There is a room in a building in Beirut that is scary. The building itself is a nondescript cement block. At the top of one staircase is the office of an eminent notary who wears blue suits and writes notes, pressing on a padded leather jotter. At the top of another staircase is a large open room, with a desk behind a wooden pulpit. I remember a carpet above the desk, hanging on the wall. Even if it is not a carpet in that room, it is indicative of the building, strangely juxtaposed between what is comfortable, luxurious, right and what is stark, punitive, wrong. Such is a Beirut courthouse. A place of justice. Of equity. A place of disquieting balance. None of these is the room that is scary.
Outside the room that is scary I remember a boy of sixteen sitting on his hands. His hands were handcuffed behind his back. A man who said he was his father’s driver was feeding him a hamburger. He was sitting opposite the room and I was scared on his behalf.
In the room there was a short man. He was talking quickly so that his arms moved when he spoke like an octopus. Stacked up around him were mountains of files. Each of those files represented a boy, sitting on his hands, being fed a hamburger by his father’s driver which is to say, to some degree, a life. In short, we should all read Kafka because Kafka presents us with images of reality, distorted logic, human frailty that are so terrifying that they remind us of, in fact they explain to us, the room.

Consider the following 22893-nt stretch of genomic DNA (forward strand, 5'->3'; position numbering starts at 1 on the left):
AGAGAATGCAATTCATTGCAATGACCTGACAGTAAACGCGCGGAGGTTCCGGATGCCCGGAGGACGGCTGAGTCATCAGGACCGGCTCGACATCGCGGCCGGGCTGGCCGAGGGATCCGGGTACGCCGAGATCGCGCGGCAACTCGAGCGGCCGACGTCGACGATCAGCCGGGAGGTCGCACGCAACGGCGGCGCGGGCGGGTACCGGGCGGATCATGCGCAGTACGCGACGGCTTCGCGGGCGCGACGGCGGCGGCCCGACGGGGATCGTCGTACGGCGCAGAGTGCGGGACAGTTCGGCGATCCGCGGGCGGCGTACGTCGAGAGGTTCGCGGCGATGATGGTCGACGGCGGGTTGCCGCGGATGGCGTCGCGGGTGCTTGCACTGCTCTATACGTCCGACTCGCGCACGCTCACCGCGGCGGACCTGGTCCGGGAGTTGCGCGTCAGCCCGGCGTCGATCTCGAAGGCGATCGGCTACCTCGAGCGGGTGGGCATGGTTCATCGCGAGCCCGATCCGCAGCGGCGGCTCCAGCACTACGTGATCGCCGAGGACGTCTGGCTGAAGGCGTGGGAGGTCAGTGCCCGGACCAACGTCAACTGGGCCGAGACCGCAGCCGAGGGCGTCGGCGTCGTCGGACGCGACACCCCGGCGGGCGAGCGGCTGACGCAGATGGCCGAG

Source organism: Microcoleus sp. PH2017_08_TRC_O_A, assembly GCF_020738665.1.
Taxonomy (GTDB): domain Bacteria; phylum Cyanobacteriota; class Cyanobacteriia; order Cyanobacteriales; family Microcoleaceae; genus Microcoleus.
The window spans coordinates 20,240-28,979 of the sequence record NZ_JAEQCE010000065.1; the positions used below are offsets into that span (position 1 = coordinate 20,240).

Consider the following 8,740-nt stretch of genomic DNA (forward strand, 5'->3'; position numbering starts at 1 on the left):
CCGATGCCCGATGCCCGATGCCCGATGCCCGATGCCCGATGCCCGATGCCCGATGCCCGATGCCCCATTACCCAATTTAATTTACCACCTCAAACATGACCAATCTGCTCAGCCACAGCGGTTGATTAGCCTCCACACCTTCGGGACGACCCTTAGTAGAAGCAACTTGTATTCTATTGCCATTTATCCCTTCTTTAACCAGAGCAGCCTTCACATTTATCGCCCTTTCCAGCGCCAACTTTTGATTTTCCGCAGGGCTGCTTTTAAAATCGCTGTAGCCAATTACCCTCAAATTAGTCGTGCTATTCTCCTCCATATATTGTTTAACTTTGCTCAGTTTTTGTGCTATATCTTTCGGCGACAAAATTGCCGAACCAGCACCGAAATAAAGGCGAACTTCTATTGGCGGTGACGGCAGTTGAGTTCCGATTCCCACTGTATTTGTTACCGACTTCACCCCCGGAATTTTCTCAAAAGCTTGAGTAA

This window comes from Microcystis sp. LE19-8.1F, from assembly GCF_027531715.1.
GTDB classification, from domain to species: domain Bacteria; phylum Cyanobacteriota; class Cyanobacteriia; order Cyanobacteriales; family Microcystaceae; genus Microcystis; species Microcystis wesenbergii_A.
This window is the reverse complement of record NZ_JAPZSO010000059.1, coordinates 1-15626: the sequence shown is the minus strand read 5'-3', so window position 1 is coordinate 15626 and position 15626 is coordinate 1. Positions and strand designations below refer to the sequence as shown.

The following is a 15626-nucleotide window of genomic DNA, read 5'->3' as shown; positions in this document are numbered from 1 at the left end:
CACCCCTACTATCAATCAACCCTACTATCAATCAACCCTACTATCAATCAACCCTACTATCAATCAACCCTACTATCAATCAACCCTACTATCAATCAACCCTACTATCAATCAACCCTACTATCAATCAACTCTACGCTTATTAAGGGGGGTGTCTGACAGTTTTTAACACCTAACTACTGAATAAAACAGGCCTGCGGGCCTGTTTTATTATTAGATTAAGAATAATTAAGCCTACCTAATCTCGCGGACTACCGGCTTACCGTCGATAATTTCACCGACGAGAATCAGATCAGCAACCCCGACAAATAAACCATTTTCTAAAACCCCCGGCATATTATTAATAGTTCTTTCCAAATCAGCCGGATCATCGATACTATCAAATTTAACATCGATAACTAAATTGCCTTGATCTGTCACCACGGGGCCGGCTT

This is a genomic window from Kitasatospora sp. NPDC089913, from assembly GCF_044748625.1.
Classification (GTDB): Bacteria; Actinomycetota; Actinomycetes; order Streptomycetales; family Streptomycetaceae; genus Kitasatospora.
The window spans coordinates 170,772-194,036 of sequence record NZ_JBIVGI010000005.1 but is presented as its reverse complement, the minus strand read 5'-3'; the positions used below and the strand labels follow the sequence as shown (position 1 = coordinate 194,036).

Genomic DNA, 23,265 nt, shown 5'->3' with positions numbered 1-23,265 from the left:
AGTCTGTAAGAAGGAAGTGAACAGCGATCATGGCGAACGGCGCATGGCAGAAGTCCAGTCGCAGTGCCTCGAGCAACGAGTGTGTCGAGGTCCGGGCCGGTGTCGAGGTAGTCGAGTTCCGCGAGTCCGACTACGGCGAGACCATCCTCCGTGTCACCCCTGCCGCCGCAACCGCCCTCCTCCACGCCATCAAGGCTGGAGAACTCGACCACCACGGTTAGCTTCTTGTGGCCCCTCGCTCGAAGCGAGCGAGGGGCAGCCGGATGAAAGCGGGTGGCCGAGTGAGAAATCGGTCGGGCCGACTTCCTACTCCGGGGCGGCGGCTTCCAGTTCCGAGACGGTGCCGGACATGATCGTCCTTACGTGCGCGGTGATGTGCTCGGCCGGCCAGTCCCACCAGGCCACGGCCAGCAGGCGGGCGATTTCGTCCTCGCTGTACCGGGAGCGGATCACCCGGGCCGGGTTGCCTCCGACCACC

K., the protagonist, meets the Whipper who is desperate to get out of work to meet his girlfriend: ‘“My poor sweetheart is waiting for me at the door of the bank.” He dried his tear-wet face on K.’s jacket. “I can’t wait any longer,” said the Whipper, grasping the rod with both hands and made a cut at Franz, while Willem cowered in a corner and secretly watched without daring to turn his head. Then the shriek rose from Franz’s throat, single and irrevocable, it did not seem to come from a human being but from some tortured instrument, the whole corridor rang with it”.
Kafka tears apart our humanity, the Whipper is impatient, the Whipper is vain, the Whipper is weak, the Whipper is selfish, the Whipper is just doing his job, just thinking of his “poor sweetheart”. We are all of us the Whipper, tortured instruments: when we act for our convenience to another’s cost; when we scuttle forward on the path we have labelled ‘the future’ not thinking to take others with us, to look behind us at what we are afraid of; when we fail to think of the others we whip with our love for them, for each other, or more, for ourselves.
Kafka lampoons bureaucracy with logic and the irrationality of man. Those are the qualities, or the absence of them, that make a room full of paper lives so terrifying. Someone just doing his job, thinking of his family, thinking of his life while another, sitting on his hands which are handcuffed behind his back, waits to know what will become of him.